Unfortunately, due to its high sensitiveness to alkaline substances, it can’t be mixed pure to an acrylic polymer to create acrylic paints and it is usually substituted by a mixture of phthalo blue, black and violet pigments.


Cobalt Blue

Cobalt blue (PB28) is a pigment with mineral origin made by Cobalt blue is a blue pigment made by sintering cobalt oxide with aluminum oxide (alumina). It is a light shade of blue (less intense than Prussian Blue) that can have either a red or a green shade. In the past it was employed to colour glass and Chinese porcelain and nowadays, due to its brightness and “eye catching” feature, it is used for many corporate and branding logos.


Ultramarine Blue

Ultramarine Blue (PB29) is a blue coloured pigment obtained by lapis lazuli in powder form. The term “ultramarine” derives from the Latin term “ultramarinus” meaning “beyond the sea”, because during the middle age the necessary gems were imported in Italian from Afghanistan.

The natural pigment is very sensitive to discoloration and very expensive. For this reason it has been substituted with a syntethic version to produce the paints.


Cerulean Blue

Cerulean Blue (PB35) is a blue-green pigment consisting of cobalt stannate and presents a shade of blue ranging between azure and a darker sky blue. The word is derived from the Latin word caeruleus ("dark blue, blue, or blue-green"), which in turn probably derives from caerulum, diminutive of caelum, "heaven, sky". At first the colour was known under the name of Höpfner blue, from its developer the Swiss chemist Albrecht Höpfner. Then the term Cerulean Blue started to be used to indicate the colour based on cobalt stannate.

Today, the term Cerulean Blue is also used to market the pigment cobalt chromate (PB36), even thou this is darker and greener than the cobalt stannate version. For this reason, and to distinguish it from the cerulean blue based on cobalt stannate, the cerulean blue based on cobalt chromate is called "cobalt turquoise".


Royal Blue

Royal Blue is a deep and vivid blue variation produced with the pigment PB15:2 (RS). At first the term “royal blue” was used to identify a deep blue with red shade, similar to the one used under the reign of Luis XIV by royal body guards and court employers. Later it became popular in England during the reign of Queen Charlotte to identify a dark blue shade that should have to be used to dye her robe.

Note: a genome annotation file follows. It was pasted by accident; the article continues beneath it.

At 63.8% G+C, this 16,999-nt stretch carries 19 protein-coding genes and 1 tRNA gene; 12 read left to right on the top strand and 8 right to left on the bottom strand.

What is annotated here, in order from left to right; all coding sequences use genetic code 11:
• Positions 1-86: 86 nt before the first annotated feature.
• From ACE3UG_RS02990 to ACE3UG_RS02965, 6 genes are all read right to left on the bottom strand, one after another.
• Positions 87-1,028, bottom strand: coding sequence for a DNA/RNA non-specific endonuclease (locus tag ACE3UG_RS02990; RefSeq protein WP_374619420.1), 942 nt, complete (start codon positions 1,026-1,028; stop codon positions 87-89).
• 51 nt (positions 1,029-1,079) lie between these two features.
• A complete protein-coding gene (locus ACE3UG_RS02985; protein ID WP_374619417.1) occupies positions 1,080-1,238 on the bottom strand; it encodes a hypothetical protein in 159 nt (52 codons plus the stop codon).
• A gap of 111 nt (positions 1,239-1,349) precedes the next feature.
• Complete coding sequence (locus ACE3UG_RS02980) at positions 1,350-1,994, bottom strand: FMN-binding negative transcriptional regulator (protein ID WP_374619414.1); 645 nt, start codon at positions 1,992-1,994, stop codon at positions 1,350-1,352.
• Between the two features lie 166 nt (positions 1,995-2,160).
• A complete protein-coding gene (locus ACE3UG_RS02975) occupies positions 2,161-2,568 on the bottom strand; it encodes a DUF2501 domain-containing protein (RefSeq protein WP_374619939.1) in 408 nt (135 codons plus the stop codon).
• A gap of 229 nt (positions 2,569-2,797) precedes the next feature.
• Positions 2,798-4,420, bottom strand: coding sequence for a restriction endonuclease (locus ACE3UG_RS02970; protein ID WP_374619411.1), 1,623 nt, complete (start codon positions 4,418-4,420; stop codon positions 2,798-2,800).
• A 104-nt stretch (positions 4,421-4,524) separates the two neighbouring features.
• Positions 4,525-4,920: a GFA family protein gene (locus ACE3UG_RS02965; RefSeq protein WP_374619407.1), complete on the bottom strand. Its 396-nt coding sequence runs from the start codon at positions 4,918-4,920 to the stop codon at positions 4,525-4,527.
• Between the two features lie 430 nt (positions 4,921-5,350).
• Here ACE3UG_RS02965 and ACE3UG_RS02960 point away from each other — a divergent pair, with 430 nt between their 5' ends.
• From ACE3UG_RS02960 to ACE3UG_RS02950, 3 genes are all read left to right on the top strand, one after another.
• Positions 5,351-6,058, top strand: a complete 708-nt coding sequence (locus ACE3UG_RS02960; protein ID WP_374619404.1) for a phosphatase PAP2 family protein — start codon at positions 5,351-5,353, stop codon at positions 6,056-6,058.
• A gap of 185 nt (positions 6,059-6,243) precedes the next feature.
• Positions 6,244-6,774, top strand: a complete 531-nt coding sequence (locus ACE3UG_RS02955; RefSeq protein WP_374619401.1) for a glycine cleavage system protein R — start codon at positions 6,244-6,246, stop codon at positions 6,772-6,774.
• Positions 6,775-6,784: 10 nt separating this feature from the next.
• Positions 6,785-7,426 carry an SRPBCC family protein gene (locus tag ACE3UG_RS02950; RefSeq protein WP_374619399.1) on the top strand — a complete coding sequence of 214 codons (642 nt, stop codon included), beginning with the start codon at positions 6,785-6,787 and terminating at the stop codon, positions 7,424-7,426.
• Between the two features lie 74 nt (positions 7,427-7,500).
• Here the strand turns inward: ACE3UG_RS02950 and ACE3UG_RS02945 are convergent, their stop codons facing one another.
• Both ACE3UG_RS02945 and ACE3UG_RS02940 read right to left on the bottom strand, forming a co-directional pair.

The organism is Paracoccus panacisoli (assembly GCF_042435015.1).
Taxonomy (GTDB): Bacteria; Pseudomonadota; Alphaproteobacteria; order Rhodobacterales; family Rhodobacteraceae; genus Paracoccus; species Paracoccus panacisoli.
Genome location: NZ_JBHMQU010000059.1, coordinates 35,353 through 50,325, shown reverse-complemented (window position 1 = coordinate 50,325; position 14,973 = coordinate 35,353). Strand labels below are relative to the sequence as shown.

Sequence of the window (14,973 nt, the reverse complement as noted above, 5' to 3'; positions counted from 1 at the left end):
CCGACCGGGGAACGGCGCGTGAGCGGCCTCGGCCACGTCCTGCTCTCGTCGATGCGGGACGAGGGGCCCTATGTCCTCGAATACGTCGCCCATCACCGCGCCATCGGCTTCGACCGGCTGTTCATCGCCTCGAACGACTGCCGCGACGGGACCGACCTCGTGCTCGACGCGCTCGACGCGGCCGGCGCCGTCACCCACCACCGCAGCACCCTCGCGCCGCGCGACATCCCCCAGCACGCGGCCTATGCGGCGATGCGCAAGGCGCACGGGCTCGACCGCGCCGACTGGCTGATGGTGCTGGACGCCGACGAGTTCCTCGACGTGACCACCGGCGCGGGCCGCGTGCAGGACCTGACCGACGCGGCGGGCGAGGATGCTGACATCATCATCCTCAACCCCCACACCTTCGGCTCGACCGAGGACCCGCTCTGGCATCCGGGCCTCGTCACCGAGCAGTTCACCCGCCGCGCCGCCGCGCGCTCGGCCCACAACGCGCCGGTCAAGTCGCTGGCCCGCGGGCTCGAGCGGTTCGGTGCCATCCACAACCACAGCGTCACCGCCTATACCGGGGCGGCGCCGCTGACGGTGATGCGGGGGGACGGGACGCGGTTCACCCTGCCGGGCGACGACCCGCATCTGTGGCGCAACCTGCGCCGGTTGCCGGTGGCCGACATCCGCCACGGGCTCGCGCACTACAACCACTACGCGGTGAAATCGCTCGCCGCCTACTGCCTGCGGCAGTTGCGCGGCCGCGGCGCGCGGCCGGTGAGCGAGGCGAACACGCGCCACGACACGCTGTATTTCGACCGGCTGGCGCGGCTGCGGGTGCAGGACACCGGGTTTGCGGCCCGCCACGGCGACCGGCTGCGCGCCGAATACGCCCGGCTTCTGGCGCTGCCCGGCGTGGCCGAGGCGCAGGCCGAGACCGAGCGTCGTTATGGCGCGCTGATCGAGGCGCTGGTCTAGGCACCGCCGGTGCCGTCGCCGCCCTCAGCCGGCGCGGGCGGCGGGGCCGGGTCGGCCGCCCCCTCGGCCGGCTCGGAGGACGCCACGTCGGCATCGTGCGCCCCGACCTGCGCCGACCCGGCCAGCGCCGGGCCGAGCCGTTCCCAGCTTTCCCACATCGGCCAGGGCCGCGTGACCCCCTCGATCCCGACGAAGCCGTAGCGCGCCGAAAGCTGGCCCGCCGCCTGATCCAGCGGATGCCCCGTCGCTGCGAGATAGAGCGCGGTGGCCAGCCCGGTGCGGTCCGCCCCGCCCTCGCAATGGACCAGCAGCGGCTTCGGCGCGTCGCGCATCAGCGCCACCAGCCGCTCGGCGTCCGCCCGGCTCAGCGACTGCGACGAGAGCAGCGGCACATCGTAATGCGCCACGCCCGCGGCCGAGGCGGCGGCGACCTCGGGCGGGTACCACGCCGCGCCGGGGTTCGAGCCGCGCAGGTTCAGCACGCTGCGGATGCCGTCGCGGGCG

Indanthrone (or Anthraquinone) Blue

Indanthrone Blue (or Indanthrene), is a dark blue compound that, as a pigment (PB60), is used in many paints. The name comes from the union of two words: Indigo and Anthracene.


Indigo Blue

Indigo Blue is a colour between blue and violet and one of the chromatic colours of the rainbow identified by Isaac Newton in the middle of the 17th century.

The name comes from the Latin word indicum (Indian) because the plant used to produce it (indigo) was imported in Europe from India.

In the electromagnetic spectrum it is placed between 420 and 450 nanometers, which corresponds to a blue with a violet bias.

Throughout the years there has been many scientists who discussed the exact position of the colour and recently they have come to the conclusion that the colour should be considered as a blue shade more that a violet one.


Final words.

As we have seen, blue is a very particular colour, full of history, with wonderful warm and cold shades. Is blue your favourite colour?


Thank you for reading. If you like the post, leave a like, a comment and don't forget to follow my blog, Instagram and Threads and share the content on your social media.


In my next posts I will have a look at the fresh colour on the wheel: Cyan/Turquoise.


Until then I hope you will have a great creative day!


Laura